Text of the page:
There are three types of lists: ordered, unordered and description. Because we want our HTML to strictly define what category a certain piece of text belongs to, we need a different set of tags for each of them. But luckily, the basic idea and structure remain the same.
How Lists Work
Lists work by telling the browser when it wants to start one, and then using a list tag to define when one particular list item starts (and ends). An abstract list structure looks like this:
<!-- General structure of HTML lists --> <listcontainer> <listitem> Content </listitem> <listitem> Content </listitem> </listcontainer>
If you accidentally put text in there without list item tags surrounding it, the text would still be indented (because it is within a list element), but it wouldn’t have a bullet or number in front of it.
Lists where the items need to be in a particular order; a step-by-step plan, a top 10 of greatest love songs, etcetera. Such a list is started with the
<ol> tag, and every list item is introduced with the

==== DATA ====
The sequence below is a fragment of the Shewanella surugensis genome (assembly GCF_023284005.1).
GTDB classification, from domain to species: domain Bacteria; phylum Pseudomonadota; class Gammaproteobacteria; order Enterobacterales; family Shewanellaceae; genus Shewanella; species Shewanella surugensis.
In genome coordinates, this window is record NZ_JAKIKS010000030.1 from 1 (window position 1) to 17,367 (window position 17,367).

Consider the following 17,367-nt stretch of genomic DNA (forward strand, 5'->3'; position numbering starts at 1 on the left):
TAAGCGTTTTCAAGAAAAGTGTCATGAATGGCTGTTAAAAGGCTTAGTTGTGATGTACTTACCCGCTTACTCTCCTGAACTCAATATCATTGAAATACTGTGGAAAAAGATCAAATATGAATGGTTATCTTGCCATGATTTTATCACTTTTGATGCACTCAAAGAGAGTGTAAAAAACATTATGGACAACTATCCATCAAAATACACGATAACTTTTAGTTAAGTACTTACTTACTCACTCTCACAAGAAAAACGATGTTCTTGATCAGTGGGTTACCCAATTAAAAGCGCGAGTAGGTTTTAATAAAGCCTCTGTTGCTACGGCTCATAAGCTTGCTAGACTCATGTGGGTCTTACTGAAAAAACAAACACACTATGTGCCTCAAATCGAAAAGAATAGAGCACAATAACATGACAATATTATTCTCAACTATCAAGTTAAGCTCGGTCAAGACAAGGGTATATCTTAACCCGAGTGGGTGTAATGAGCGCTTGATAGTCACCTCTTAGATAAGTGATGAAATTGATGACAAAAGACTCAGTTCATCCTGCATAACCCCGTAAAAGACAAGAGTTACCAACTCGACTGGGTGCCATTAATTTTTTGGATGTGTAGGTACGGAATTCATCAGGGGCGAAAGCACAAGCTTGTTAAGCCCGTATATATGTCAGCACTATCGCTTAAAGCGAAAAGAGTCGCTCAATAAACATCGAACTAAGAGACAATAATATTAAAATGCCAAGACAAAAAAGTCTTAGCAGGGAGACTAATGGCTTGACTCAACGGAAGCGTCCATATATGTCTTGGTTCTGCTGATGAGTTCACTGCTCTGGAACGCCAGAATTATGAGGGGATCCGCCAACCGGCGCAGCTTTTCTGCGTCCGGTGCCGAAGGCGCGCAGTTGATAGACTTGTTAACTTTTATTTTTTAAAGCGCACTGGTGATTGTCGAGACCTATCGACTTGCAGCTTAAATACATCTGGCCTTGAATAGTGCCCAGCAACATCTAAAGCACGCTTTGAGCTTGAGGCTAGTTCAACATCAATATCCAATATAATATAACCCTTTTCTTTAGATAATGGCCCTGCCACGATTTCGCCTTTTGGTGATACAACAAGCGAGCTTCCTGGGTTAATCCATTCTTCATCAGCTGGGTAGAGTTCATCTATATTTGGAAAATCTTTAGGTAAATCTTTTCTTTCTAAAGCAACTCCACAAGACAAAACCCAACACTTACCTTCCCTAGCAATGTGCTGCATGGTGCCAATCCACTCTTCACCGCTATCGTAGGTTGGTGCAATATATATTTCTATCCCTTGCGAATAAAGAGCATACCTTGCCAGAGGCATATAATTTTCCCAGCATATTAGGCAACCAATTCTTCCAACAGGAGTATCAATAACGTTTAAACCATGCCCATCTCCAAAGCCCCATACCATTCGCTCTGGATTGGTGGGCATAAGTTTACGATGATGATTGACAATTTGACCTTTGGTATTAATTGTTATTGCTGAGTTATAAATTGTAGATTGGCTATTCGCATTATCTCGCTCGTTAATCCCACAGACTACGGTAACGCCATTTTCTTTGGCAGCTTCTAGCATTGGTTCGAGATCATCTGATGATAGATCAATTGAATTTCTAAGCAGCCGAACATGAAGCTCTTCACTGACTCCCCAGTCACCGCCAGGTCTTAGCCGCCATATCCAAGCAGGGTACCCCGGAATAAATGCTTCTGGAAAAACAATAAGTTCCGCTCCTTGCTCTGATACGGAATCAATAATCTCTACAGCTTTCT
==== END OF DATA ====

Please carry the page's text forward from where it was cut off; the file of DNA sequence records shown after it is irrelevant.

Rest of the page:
<ol> <li> Content </li> <li> Content </li> </ol>
You can use the
type attribute to define whether to use numbers ( 1, 2, … ), roman numbers ( I or i ) or letters ( A or a ) in front of the list items, but I recommend defining this in the CSS and leaving the HTML clean.
Lists where the items need not be in a particular order; a collection of tips and tricks, a grocery list, etcetera. Such a list is started with the
<ul> tag, and also uses
<li> for the items.
<ul> <li> Content </li> <li> Content </li> </ul>
A list of terms with a description for each of them. These are started with the
<dl> tag. The definition is within an
<dt> element, while the corresponding decription is put underneath it with
<dl> <dt> Definition </dt> <dd> Description </dd> <dt> Definition </dt> <dd> Description </dd> </dl>